* As my husband and I worked to overcome a crisis in our marriage, one thing that truly helped me ease off all the pressure I was putting on him was your writings, Joan, on Facebook and your newsletter. To read an expert telling me that masturbation was REAL sex; oral sex was REAL sex; sex with sex toys to enable us to orgasm was REAL sex? Holy shit. I realized I was having quite a bit of REAL sex, and I didn’t recognize it. I thought that because I couldn’t orgasm with intercourse anymore (it was never easy), or because sometimes I had to finish myself off alone, after 20 minutes of my husband doing everything in his power to make me come, that our sex life was deficient and substandard. How sad is that?! Two people who love the hell out of each other, are utterly compatible and fit together like puzzle pieces, thinking that they’re defective because their sex life didn’t fit the old notion of what “sex” was. I thought we were all wrong. You said we were right. In doing so, you freed me from feeling inadequate, broken, defective and damaged. My mental state, my physical state, and above all, my husband and I thank you from the bottom of our hearts.
Do you want to join in the discussion? I welcome your comments!
Have you made your New Year’s Resolutions for 2018? I’m not talking about those tired (and usually abandoned) promises like go to the gym, stick to a budget, and stop junk food snacking. I’m talking about Sexy New Year’s Resolutions — changes and commitments that will give you a richer, more joyful sex life, especially at our age. And they’re fun to put into action!
You may know that I write a monthly “Sex at Our Age” column for Senior Planet. Usually I answer a reader’s question in this column, but occasionally I take a different path. This month, my Sexy New Year’s Resolutions offer you 14 tips and lifestyle changes that will make a huge difference if you follow them fully. Here are some examples. (Read the others here.)
Redefine Sex. Change your definition of sex to whatever activities arouse you and bring you sexual pleasure, partnered or solo. Embracing a new definition of sex expands your possibilities for pleasure. Read this account of one reader’s experience.
Track the Tingle. For quicker, easier, and more satisfying arousal, figure out what time of day you feel most sexually responsive. When you feel the “tingle” – that quiver of erotic possibility – set aside time to indulge yourself sexually or schedule that time on your next free day.
Self-Pleasure Frequently. Solo sex is real sex, and it’s good for your general health, your sexual health and your sense of well-being. Give yourself sexual pleasure, whether you’re in a relationship or not. You’re celebrating your body’s ability to give you exquisite pleasure.
Just Do It. This is for you if you enjoy sex when you do it, but you rarely feel desire in advance. You’re experiencing “responsive desire”: your desire follows physiological arousal instead of preceding it. So just do it, and your desire will kick in.
Exercise Before Sex. Increasing your blood flow with physical activity isn’t only good for the heart and muscles — it’s also good for sexual function and pleasure. One of the best things we can do to speed up arousal and orgasm is regular exercise, especially before sex.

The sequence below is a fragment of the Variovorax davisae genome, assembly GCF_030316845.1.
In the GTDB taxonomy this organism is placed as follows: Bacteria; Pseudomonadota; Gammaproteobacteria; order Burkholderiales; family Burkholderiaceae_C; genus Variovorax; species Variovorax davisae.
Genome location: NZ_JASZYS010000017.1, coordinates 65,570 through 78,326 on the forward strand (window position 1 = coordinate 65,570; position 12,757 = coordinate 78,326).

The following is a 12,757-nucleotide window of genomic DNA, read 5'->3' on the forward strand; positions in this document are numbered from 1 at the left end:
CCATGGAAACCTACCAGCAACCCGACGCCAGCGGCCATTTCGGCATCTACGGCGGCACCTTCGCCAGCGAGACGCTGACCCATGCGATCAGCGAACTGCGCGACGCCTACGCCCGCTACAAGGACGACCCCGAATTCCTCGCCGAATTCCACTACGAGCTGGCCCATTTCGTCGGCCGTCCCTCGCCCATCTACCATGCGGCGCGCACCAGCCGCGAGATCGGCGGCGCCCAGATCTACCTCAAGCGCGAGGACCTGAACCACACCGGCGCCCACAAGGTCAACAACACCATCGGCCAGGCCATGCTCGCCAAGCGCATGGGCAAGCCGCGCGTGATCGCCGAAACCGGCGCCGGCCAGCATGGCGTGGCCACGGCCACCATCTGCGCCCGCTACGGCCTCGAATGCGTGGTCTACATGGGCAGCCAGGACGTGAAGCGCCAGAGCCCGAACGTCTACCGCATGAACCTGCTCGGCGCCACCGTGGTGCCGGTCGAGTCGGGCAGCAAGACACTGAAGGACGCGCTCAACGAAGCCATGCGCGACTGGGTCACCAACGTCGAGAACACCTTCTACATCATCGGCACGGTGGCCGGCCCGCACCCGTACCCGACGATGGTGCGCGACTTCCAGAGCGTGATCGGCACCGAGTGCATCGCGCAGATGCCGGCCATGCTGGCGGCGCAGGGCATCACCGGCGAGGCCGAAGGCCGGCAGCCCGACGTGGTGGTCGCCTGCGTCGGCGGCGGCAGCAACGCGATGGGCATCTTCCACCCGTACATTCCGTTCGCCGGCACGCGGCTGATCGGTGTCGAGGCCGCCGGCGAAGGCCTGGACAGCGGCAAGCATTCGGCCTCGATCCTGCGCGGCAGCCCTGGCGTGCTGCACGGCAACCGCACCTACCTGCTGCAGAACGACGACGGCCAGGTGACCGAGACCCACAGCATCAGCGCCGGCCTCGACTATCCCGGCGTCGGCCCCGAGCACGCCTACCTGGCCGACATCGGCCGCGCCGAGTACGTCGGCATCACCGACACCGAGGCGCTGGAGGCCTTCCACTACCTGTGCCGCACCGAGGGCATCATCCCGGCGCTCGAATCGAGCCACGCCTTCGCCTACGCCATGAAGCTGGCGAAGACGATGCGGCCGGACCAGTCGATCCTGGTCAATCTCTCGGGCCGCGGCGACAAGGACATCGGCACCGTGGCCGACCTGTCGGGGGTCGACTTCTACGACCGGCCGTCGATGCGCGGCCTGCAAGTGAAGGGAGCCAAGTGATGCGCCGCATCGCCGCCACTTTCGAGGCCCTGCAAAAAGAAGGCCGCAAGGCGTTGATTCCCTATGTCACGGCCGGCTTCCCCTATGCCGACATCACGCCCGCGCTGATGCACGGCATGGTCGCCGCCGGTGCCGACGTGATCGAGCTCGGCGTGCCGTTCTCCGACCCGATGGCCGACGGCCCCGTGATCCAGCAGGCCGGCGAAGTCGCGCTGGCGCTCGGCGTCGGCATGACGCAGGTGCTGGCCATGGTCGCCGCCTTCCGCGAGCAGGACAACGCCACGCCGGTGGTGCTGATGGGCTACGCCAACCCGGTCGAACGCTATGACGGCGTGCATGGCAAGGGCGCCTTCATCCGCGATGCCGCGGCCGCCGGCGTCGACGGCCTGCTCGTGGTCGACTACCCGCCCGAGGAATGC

Sex Before Food. Eating before sex sends the blood flow to your digestive system instead of your genitals. Have sex first, then eat. Sexual arousal will be easier, orgasms will be more reliable, and you will relish that meal afterward.
Use Your Words. Learning to talk about sex is the key to getting what you want. A long-term partner is likely to continue doing what used to work, even if it doesn’t work for you now, unless you redirect the action. A new partner wants to know how to please you. Speak up.
Have Sex More Often. Difficulty with arousal and orgasm is a good reason to have more sex, not less. The penis and the clitoris require blood flow for engorgement. The more you engage in stimulation – partnered or solo — the more easily the blood flows to the genitals.
Committing to a year of resolutions is daunting, I know. But did you know that it takes just three weeks to make or break a habit? So how about selecting two or three of these resolutions and committing three weeks to seeing how they work for you? Chances are you’ll want to keep doing them. Let me know!
Let’s get one misconception out of the way. Sex without intercourse is still sex. Real sex. Satisfying sex. Hot sex. The idea that only intercourse constitutes “real sex” limits our creativity and our satisfaction.
Sex is any activity that arouses you and brings you sexual pleasure.
So begins “A Senior’s Guide to Sex Without Intercourse” which I wrote for Senior Planet. I spell out some reasons why you might want or need sex without penis-in-vagina (PIV), how you might want to explore sexual expression without vaginal penetration, activities to help you prepare for this change, and ways to communicate about it. I hope you’ll read it and post your comments there. Let’s make that Guide just the beginning of the discussion.
One of the topics I discuss is how to negotiate what you want sexually, whether you’ve been with your partner for decades or you’re just starting to get intimate. I offer these opening statements if you’re starting a new relationship and you want to become sexual in ways that do not involve PIV:
- I’m very attracted to you. Intercourse is not possible for me, but I’d love to explore all the other ways we can enjoy each other.
- I’m excited about where this is leading. Can we explore how to make love to each other without the goal of intercourse?
- I have to tell you that we might not be able to have intercourse. But, if you’d enjoy it, I’d love to use my mouth and hand to satisfy you.
Have you negotiated sex without PIV with either a longtime or a new partner? What words did you use to open the conversation? I invite you to post your comments here. (I want everyone including readers in their seventies, eighties, nineties to feel comfortable with the language here, so express yourself candidly but in words that wouldn’t get bleeped on network TV.)
Straight people should take from gay people these four magic words: “What are you into?” That question, when two guys are going to have sex, is always asked. When it’s a man and a woman, all too often, consent is granted and then all communication ceases. What’s happening next is assumed: if it’s heterosexual sex, it’s penis in vagina.